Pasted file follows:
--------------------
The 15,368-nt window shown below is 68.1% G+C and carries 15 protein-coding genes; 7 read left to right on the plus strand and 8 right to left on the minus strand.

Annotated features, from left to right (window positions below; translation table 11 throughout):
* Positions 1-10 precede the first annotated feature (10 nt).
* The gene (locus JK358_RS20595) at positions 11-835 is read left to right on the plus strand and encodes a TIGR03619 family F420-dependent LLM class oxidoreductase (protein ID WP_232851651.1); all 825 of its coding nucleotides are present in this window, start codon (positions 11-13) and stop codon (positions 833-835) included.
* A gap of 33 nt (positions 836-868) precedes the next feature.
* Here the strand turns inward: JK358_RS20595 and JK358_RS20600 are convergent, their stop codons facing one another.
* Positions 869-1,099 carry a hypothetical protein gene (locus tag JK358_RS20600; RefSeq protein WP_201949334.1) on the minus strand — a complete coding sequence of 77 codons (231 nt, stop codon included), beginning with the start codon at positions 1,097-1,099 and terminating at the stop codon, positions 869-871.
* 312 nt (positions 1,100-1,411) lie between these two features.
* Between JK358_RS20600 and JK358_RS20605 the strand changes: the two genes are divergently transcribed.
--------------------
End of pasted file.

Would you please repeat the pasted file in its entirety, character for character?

The 15,368-nt window shown below is 68.1% G+C and carries 15 protein-coding genes; 7 read left to right on the plus strand and 8 right to left on the minus strand.

Annotated features, from left to right (window positions below; translation table 11 throughout):
* Positions 1-10 precede the first annotated feature (10 nt).
* The gene (locus JK358_RS20595) at positions 11-835 is read left to right on the plus strand and encodes a TIGR03619 family F420-dependent LLM class oxidoreductase (protein ID WP_232851651.1); all 825 of its coding nucleotides are present in this window, start codon (positions 11-13) and stop codon (positions 833-835) included.
* A gap of 33 nt (positions 836-868) precedes the next feature.
* Here the strand turns inward: JK358_RS20595 and JK358_RS20600 are convergent, their stop codons facing one another.
* Positions 869-1,099 carry a hypothetical protein gene (locus tag JK358_RS20600; RefSeq protein WP_201949334.1) on the minus strand — a complete coding sequence of 77 codons (231 nt, stop codon included), beginning with the start codon at positions 1,097-1,099 and terminating at the stop codon, positions 869-871.
* 312 nt (positions 1,100-1,411) lie between these two features.
* Between JK358_RS20600 and JK358_RS20605 the strand changes: the two genes are divergently transcribed.